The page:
Members of the Baltimore County Council agreed last night to consider buying the old Pikes Theater in Pikesville for use as an arts center, confirmed a former school board president as county attorney and learned they had no say in what the county executive pays for trash cans in Essex.
The council approved a resolution sponsored by County Executive Roger B. Hayden and Councilman Melvin G. Mintz, D-2nd, to "reserve" the Pikes Theater, essentially preventing its owners from selling it to any party except the county.
Economic development director Richard Story said the resolution means the county has until April 30, 1992, to decide whether to purchase the closed theater in the 900 block of Reisterstown Road from the family of Sylvia B. Piven.
An arts foundation is set up to raise funds for renovations and possibly to lease and operate the facility if the county purchase is approved. Some 3,000 signatures have been collected on a statement supporting use of the theater, closed for eight years, as a center for stage performances, concerts, musicals and lectures, Mr. Mintz said.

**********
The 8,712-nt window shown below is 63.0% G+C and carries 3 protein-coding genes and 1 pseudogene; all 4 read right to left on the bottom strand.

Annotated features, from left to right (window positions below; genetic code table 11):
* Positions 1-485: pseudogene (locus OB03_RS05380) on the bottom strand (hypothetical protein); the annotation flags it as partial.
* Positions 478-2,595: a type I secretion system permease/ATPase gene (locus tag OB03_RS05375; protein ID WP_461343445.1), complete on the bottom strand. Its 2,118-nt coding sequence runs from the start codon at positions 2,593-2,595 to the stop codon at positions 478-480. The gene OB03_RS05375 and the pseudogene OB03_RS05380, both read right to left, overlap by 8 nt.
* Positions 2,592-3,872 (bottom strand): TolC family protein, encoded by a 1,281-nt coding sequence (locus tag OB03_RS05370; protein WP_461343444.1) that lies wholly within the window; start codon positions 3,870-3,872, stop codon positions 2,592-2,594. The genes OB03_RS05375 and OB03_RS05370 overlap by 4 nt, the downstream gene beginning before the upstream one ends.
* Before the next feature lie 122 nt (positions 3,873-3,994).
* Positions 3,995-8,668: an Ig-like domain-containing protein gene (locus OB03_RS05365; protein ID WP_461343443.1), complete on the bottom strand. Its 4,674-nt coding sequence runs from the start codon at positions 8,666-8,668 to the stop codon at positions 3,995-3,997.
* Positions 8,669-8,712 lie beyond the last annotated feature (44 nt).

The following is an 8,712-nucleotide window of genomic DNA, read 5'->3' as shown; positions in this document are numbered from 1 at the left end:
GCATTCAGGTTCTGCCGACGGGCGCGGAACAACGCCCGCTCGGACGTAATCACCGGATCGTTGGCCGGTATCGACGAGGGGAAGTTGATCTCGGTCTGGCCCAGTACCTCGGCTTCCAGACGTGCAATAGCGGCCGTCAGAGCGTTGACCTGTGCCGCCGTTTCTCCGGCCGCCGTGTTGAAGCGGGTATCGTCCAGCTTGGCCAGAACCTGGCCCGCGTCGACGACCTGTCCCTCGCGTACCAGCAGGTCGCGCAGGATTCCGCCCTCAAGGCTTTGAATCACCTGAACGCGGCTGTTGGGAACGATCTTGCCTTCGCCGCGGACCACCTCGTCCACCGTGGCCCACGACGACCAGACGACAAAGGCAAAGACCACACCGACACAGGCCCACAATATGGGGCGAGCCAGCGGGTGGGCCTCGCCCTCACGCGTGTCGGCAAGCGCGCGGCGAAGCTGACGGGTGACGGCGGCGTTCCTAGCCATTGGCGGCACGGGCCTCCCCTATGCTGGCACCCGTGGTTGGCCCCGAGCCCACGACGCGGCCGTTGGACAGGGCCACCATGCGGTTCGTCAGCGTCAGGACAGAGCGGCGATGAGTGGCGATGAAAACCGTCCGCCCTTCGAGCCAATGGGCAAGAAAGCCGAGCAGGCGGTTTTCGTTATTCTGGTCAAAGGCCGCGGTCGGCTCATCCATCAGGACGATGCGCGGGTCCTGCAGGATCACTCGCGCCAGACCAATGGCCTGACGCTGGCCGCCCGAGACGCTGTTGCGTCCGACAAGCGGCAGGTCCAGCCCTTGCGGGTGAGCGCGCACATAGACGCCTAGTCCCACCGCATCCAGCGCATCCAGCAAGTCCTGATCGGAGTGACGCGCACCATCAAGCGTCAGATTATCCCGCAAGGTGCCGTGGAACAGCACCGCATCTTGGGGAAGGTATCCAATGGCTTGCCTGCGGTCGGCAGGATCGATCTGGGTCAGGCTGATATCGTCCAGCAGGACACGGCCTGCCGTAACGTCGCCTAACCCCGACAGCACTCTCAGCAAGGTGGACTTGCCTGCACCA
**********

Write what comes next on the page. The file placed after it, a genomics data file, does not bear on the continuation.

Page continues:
Also last night, the council confirmed H. Emslie "Lee" Parks, a Towson lawyer and former school board president, to the $70,304 post of county attorney. The appointment had drawn objections from black leaders, who said Mr. Hayden had ignored requests to appoint an African-American as a county department head.
As for Mr. Hayden's agreement to reimburse the Essex Development Corp. $22,828 for new trash cans along Eastern Boulevard, because the contract is for less than $25,000, council members learned last night there was nothing they could do about the expense. At last week's council work session, Council Chairman Douglas B. Riley questioned the cost of the 38 cans, which come to roughly $538 each.